Deno 1.10 overhauls test runner


Deno 1.10, the latest version of the security-focused runtime for JavaScript and TypeScript, improves the built-in test runner and adds a Web Storage API. The update was published May 11.

In Deno 1.10, the deno test test runner runs discovered test modules in isolation using a new instance of the runtime for each module. Previously, Deno ran tests serially inside a single runtime instance. Further, deno test now supports the --jobs flag to specify how many threads should be used when running tests. Tests still run serially by default.

Deno 1.10 also introduces configurable permissions for tests, using a permissions option; the ability to type check code examples in documentation comments, using the --doc flag; the ability to watch for file changes to re-run relevant test cases, using the --watch flag; and better test runner output. In future releases, support will be added for running code examples as regular tests.

Deno 1.10 follows last month’s release of Deno 1.9. To upgrade to Deno 1.10, users can run deno upgrade. Other improvements in Deno 1.10:

  • For Web Workers, the structured clone algorithm is leveraged to improve serialization. Web Workers allow developers to run multiple bits of JavaScript, TypeScript, and WebAssembly concurrently in separate execution environments, with communication between workers and the main thread done by passing messages.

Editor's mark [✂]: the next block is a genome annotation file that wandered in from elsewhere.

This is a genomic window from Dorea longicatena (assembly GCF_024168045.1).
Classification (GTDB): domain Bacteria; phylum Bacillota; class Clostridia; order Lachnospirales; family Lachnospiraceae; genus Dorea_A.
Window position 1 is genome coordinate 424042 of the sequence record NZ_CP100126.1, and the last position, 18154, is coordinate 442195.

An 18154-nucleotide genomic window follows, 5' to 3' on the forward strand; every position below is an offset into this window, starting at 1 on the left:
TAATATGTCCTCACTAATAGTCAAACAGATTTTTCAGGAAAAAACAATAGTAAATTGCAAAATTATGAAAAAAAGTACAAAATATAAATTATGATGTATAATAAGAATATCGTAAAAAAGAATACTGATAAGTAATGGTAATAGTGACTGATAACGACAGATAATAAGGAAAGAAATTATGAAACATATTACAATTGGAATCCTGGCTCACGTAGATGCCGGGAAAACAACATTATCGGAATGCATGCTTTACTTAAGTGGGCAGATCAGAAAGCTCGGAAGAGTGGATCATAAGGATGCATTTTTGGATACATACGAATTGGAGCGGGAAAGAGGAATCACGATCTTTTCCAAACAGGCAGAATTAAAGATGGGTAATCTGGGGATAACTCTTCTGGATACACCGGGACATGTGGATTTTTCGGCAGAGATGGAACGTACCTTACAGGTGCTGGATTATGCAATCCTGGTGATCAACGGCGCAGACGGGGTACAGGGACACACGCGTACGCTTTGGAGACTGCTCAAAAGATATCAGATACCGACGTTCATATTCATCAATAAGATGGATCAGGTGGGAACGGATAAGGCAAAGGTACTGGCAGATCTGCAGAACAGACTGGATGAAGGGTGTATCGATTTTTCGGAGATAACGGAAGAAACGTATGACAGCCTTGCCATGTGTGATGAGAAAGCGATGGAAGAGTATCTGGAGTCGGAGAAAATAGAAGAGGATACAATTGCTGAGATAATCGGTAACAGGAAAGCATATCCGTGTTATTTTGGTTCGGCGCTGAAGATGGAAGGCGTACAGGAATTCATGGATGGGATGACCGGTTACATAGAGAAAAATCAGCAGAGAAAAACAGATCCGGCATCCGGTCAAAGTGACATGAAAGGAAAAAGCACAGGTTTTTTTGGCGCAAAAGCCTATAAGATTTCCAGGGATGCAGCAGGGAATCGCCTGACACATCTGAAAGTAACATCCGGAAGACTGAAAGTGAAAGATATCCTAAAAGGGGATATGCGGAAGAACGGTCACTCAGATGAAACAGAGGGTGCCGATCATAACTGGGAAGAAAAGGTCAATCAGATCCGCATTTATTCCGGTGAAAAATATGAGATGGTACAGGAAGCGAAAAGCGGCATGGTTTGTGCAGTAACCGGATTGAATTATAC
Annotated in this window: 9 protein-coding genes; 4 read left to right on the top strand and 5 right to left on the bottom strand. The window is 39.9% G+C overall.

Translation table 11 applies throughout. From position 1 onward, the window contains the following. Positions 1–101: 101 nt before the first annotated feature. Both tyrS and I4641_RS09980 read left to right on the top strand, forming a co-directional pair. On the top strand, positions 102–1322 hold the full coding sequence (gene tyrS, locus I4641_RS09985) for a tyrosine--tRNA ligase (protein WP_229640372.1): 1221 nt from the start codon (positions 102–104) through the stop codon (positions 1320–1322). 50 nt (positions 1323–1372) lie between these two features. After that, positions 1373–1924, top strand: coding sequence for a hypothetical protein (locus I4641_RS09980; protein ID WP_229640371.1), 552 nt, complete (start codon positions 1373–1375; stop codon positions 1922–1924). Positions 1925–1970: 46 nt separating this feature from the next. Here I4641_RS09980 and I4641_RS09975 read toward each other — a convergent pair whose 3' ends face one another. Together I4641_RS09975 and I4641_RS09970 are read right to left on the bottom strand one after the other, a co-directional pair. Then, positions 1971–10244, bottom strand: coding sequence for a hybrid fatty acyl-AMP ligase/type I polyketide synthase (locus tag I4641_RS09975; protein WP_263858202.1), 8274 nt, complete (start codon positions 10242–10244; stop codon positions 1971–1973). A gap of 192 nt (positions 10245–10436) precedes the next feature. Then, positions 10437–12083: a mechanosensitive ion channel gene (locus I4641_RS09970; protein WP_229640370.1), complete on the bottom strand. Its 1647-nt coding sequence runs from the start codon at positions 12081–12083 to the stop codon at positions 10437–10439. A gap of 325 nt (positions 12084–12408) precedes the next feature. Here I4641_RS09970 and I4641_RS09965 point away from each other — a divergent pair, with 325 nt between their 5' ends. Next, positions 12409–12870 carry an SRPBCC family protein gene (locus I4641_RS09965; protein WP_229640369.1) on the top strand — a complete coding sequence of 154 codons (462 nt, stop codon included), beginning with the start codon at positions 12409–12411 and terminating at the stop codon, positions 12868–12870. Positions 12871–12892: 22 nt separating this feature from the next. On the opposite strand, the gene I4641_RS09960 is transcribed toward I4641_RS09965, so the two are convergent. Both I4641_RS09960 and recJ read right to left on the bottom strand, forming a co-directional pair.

• Support has been added for a Web Storage API, which consists of localStorage and sessionStorage. This can be used to store a small amount of data persistently, without direct file access.
  • Atomics and shared memory in WebAssembly are enabled by default.
  • Support is offered for the deno-fmt.ignore file directive for Markdown files to skip file formatting; deno-fmt is a formatter based on dprint, which is able to format JavaScript, TypeScript, JSON, and Markdown files.
  • Users no longer have to store import maps on the local file system; import maps can be stored remotely and loaded over HTTP.
  • The --unstable flag is no longer required for CLI features; the flag now controls only the availability of unstable runtime APIs.

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